“ Embarrassed ” after the card was refused

Meanwhile, Garjeet Rai remained “embarrassed” after her credit card was declined as she went to pay for groceries.

She claims that ANZ did not notify her that the joint credit card with her late husband would be canceled.

“You feel embarrassed and you have to go in your wallet, I was lucky to have debit cards with me so I could continue with the purchase,” she says.

She said it took five days to receive a new credit card in her name, and found that “the staff were not very familiar with their products and their processes.”

“They should have seen that I was using a credit card, called me and I would have been okay with that.”

ANZ said it is evaluating whether a credit card will continue to be suitable and affordable for a partner’s needs once a customer dies. He said it was required by law.

“We have improved our processes for customers who died in March 2021, including improved processes for communicating with customers. We continue to seek to improve them,” he said in a statement.

“While we are still reviewing the details of this matter, it appears that we are not meeting our own standards for communicating with the client, and we apologize for that.”

ANZ is one of a series of banks accused of mistreating widows.  Photo / File
ANZ is one of a series of banks accused of mistreating widows. Photo / File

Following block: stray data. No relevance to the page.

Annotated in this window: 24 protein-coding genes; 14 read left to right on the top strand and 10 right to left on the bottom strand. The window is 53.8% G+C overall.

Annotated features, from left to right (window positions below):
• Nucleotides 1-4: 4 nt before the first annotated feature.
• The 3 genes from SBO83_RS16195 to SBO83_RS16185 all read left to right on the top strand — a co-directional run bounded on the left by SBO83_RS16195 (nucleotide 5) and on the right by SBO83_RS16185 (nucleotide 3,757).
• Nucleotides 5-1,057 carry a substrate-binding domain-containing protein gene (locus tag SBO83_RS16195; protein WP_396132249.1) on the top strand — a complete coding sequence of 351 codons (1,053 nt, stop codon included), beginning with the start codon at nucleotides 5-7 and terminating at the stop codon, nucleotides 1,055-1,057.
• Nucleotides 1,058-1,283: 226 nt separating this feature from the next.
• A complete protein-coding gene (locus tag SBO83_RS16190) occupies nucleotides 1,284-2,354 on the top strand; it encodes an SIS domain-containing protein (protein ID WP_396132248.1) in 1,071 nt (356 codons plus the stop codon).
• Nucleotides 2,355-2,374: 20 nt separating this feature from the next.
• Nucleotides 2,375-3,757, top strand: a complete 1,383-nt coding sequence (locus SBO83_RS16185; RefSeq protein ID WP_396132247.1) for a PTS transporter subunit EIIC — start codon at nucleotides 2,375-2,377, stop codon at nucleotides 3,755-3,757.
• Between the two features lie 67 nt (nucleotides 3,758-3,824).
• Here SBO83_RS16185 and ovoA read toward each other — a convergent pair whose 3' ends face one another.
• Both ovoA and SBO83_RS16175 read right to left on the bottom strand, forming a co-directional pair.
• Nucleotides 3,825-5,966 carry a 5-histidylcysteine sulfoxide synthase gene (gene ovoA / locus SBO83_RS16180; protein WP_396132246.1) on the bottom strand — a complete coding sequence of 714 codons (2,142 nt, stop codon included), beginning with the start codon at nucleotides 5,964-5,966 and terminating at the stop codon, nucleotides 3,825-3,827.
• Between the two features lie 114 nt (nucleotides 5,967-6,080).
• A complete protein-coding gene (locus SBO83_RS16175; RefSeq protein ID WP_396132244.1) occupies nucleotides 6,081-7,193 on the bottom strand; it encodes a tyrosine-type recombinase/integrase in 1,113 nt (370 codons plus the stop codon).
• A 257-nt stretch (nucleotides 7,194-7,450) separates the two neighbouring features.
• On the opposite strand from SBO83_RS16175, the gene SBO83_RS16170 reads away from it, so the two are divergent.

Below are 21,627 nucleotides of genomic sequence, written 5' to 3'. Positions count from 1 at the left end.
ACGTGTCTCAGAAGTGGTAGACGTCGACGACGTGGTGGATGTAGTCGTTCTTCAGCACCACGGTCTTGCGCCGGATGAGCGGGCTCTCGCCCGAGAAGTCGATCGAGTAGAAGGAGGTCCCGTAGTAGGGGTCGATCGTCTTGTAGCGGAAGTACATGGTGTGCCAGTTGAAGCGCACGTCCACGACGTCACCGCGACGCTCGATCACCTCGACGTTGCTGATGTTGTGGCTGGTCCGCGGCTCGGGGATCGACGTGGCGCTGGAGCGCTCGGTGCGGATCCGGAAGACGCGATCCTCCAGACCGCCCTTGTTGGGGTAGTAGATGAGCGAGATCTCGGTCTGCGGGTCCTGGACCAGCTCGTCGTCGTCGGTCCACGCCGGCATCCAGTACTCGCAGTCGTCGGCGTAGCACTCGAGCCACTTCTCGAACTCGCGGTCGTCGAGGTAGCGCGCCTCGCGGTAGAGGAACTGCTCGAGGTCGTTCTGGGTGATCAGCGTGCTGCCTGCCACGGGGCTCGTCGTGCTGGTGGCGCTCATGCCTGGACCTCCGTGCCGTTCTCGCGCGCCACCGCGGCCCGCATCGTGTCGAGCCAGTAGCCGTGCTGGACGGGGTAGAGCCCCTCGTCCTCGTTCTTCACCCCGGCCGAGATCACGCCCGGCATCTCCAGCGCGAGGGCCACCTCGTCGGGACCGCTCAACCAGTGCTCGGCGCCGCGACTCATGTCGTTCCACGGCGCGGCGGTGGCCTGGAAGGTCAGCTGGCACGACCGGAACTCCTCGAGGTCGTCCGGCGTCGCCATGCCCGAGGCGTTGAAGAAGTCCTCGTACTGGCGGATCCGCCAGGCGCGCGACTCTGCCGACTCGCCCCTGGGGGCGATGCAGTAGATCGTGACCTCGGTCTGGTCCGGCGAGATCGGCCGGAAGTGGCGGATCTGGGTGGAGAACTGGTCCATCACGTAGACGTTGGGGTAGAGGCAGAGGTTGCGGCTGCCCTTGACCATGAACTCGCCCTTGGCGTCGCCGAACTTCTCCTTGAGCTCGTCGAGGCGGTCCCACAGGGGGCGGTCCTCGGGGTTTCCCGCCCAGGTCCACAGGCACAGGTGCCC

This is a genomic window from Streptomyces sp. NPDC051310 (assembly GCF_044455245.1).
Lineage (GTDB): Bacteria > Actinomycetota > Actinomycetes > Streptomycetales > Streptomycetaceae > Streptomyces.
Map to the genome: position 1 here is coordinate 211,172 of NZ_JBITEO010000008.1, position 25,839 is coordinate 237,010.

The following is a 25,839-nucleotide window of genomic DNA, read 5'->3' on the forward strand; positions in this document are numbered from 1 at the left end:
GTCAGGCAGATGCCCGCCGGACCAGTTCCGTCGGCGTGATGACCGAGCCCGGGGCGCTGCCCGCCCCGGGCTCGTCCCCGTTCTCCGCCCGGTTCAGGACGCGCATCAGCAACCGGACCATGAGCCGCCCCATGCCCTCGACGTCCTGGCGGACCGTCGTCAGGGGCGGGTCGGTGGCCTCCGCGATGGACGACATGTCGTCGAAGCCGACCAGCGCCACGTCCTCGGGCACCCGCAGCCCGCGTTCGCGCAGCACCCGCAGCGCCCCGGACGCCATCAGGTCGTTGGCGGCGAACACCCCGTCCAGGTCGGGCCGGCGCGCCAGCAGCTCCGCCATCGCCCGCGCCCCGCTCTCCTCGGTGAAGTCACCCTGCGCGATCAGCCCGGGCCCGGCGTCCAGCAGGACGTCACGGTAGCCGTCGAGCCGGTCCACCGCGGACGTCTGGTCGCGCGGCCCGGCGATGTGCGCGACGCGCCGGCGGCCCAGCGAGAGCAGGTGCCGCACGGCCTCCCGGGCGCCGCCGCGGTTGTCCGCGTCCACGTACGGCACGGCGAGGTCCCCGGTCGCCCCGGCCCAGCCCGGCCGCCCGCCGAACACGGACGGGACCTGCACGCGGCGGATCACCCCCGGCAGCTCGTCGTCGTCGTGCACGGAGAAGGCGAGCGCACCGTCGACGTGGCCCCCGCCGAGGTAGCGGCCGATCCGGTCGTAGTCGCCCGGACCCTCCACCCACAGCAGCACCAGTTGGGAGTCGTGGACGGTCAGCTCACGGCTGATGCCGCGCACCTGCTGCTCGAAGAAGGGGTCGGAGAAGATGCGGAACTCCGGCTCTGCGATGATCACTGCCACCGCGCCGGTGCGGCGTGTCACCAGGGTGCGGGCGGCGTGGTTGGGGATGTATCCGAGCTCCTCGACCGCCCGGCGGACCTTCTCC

Westpac account confusion woes

The daughter of an Auckland widow, whom the Herald has agreed to keep anonymous, said her mother’s Westpac credit cards were “immediately cut off without her realizing it” after her mother’s death. husband.

The bank issued her a debit card instead, but the family claim that she was accidentally linked to another relative’s account. The widow ended up spending the parent’s money instead.

“She was really struggling,” the widow’s daughter said. “Dad was the one who took care of most of the banking operations.”

She urges Westpac to train staff at her branch so that others in a situation similar to her mother can be notified before their credit cards are canceled.

In a statement, Westpac said it was difficult to respond to complaints without knowing customer details.

However, Westpac sympathized with the customer’s situation and encouraged them to get in touch to resolve any outstanding issues.

“Under responsible lending regulations, we cannot provide credit cards or other debt products to customers whose income may be insufficient to repay that debt.

“These rules are set by the government and regulators with the aim of ensuring that customers do not encounter financial difficulties.

“In these cases, we offer alternative options such as a debit card or Eftpos, which has similar functionality but does not risk the customer going into debt that they cannot afford to pay.

“If we have linked the customer’s debit card to a parent’s account in error, we apologize wholeheartedly.”

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Joan Ferguson